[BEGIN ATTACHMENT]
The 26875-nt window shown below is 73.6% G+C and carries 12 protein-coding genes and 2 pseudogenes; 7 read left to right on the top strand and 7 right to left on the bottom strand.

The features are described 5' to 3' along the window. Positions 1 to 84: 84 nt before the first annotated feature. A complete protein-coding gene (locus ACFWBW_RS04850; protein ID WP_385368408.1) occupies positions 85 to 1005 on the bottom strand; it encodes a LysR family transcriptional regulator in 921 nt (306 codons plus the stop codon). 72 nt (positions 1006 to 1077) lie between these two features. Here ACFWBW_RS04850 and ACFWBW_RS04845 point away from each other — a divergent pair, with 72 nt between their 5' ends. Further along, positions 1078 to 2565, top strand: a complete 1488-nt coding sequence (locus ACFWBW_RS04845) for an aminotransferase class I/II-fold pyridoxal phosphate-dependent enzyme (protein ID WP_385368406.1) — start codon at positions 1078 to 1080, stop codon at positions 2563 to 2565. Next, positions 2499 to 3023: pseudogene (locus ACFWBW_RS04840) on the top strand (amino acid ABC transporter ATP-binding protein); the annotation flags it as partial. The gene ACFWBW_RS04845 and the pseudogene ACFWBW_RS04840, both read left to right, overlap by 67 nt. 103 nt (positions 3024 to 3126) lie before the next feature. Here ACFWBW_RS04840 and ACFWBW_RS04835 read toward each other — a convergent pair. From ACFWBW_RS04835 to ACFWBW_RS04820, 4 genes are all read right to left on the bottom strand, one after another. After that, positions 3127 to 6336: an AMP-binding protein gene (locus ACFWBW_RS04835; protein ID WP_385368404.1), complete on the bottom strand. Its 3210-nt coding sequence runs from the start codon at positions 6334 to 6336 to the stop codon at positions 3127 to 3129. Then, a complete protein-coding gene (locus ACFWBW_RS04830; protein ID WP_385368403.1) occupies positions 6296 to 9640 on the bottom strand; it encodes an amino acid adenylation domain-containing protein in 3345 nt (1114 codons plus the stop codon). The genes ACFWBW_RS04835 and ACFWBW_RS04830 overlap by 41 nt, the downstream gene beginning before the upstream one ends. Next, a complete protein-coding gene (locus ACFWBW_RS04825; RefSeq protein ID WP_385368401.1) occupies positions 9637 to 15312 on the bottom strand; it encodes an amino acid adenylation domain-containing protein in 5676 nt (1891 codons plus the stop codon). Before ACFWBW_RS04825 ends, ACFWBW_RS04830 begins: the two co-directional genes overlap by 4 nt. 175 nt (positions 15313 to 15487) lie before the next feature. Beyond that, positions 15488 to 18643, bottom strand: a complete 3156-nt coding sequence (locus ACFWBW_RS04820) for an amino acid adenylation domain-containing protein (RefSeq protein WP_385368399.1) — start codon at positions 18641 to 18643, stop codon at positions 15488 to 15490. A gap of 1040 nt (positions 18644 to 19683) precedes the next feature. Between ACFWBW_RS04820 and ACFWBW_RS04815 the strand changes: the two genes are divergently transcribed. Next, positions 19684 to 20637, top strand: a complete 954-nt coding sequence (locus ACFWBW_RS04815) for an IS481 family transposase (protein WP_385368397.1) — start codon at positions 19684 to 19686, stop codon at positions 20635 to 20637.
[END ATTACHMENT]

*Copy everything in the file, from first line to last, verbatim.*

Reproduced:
The 26875-nt window shown below is 73.6% G+C and carries 12 protein-coding genes and 2 pseudogenes; 7 read left to right on the top strand and 7 right to left on the bottom strand.

The features are described 5' to 3' along the window. Positions 1 to 84: 84 nt before the first annotated feature. A complete protein-coding gene (locus ACFWBW_RS04850; protein ID WP_385368408.1) occupies positions 85 to 1005 on the bottom strand; it encodes a LysR family transcriptional regulator in 921 nt (306 codons plus the stop codon). 72 nt (positions 1006 to 1077) lie between these two features. Here ACFWBW_RS04850 and ACFWBW_RS04845 point away from each other — a divergent pair, with 72 nt between their 5' ends. Further along, positions 1078 to 2565, top strand: a complete 1488-nt coding sequence (locus ACFWBW_RS04845) for an aminotransferase class I/II-fold pyridoxal phosphate-dependent enzyme (protein ID WP_385368406.1) — start codon at positions 1078 to 1080, stop codon at positions 2563 to 2565. Next, positions 2499 to 3023: pseudogene (locus ACFWBW_RS04840) on the top strand (amino acid ABC transporter ATP-binding protein); the annotation flags it as partial. The gene ACFWBW_RS04845 and the pseudogene ACFWBW_RS04840, both read left to right, overlap by 67 nt. 103 nt (positions 3024 to 3126) lie before the next feature. Here ACFWBW_RS04840 and ACFWBW_RS04835 read toward each other — a convergent pair. From ACFWBW_RS04835 to ACFWBW_RS04820, 4 genes are all read right to left on the bottom strand, one after another. After that, positions 3127 to 6336: an AMP-binding protein gene (locus ACFWBW_RS04835; protein ID WP_385368404.1), complete on the bottom strand. Its 3210-nt coding sequence runs from the start codon at positions 6334 to 6336 to the stop codon at positions 3127 to 3129. Then, a complete protein-coding gene (locus ACFWBW_RS04830; protein ID WP_385368403.1) occupies positions 6296 to 9640 on the bottom strand; it encodes an amino acid adenylation domain-containing protein in 3345 nt (1114 codons plus the stop codon). The genes ACFWBW_RS04835 and ACFWBW_RS04830 overlap by 41 nt, the downstream gene beginning before the upstream one ends. Next, a complete protein-coding gene (locus ACFWBW_RS04825; RefSeq protein ID WP_385368401.1) occupies positions 9637 to 15312 on the bottom strand; it encodes an amino acid adenylation domain-containing protein in 5676 nt (1891 codons plus the stop codon). Before ACFWBW_RS04825 ends, ACFWBW_RS04830 begins: the two co-directional genes overlap by 4 nt. 175 nt (positions 15313 to 15487) lie before the next feature. Beyond that, positions 15488 to 18643, bottom strand: a complete 3156-nt coding sequence (locus ACFWBW_RS04820) for an amino acid adenylation domain-containing protein (RefSeq protein WP_385368399.1) — start codon at positions 18641 to 18643, stop codon at positions 15488 to 15490. A gap of 1040 nt (positions 18644 to 19683) precedes the next feature. Between ACFWBW_RS04820 and ACFWBW_RS04815 the strand changes: the two genes are divergently transcribed. Next, positions 19684 to 20637, top strand: a complete 954-nt coding sequence (locus ACFWBW_RS04815) for an IS481 family transposase (protein WP_385368397.1) — start codon at positions 19684 to 19686, stop codon at positions 20635 to 20637.